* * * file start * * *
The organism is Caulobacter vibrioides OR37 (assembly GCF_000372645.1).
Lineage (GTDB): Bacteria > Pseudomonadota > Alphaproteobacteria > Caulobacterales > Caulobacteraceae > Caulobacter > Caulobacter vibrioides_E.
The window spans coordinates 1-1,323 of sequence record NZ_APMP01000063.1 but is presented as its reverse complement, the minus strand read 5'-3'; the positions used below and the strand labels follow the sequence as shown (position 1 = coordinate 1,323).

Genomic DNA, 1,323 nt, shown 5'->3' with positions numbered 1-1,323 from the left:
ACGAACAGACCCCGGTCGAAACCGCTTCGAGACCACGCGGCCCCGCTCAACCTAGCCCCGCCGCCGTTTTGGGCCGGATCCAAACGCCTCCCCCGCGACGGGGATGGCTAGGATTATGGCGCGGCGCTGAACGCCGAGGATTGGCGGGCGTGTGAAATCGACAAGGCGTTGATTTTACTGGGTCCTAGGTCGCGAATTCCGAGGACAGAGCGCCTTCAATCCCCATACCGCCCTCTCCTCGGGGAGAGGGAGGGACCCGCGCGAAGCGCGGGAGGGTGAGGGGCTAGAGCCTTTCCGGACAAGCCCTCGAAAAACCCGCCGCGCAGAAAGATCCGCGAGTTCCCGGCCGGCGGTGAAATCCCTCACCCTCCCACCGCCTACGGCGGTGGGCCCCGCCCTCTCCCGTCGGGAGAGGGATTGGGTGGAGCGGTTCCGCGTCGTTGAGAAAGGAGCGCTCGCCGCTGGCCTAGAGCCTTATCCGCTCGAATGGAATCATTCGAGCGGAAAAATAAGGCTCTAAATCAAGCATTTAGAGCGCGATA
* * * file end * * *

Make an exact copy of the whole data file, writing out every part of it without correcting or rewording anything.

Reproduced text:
The organism is Caulobacter vibrioides OR37 (assembly GCF_000372645.1).
Lineage (GTDB): Bacteria > Pseudomonadota > Alphaproteobacteria > Caulobacterales > Caulobacteraceae > Caulobacter > Caulobacter vibrioides_E.
The window spans coordinates 1-1,323 of sequence record NZ_APMP01000063.1 but is presented as its reverse complement, the minus strand read 5'-3'; the positions used below and the strand labels follow the sequence as shown (position 1 = coordinate 1,323).

Genomic DNA, 1,323 nt, shown 5'->3' with positions numbered 1-1,323 from the left:
ACGAACAGACCCCGGTCGAAACCGCTTCGAGACCACGCGGCCCCGCTCAACCTAGCCCCGCCGCCGTTTTGGGCCGGATCCAAACGCCTCCCCCGCGACGGGGATGGCTAGGATTATGGCGCGGCGCTGAACGCCGAGGATTGGCGGGCGTGTGAAATCGACAAGGCGTTGATTTTACTGGGTCCTAGGTCGCGAATTCCGAGGACAGAGCGCCTTCAATCCCCATACCGCCCTCTCCTCGGGGAGAGGGAGGGACCCGCGCGAAGCGCGGGAGGGTGAGGGGCTAGAGCCTTTCCGGACAAGCCCTCGAAAAACCCGCCGCGCAGAAAGATCCGCGAGTTCCCGGCCGGCGGTGAAATCCCTCACCCTCCCACCGCCTACGGCGGTGGGCCCCGCCCTCTCCCGTCGGGAGAGGGATTGGGTGGAGCGGTTCCGCGTCGTTGAGAAAGGAGCGCTCGCCGCTGGCCTAGAGCCTTATCCGCTCGAATGGAATCATTCGAGCGGAAAAATAAGGCTCTAAATCAAGCATTTAGAGCGCGATA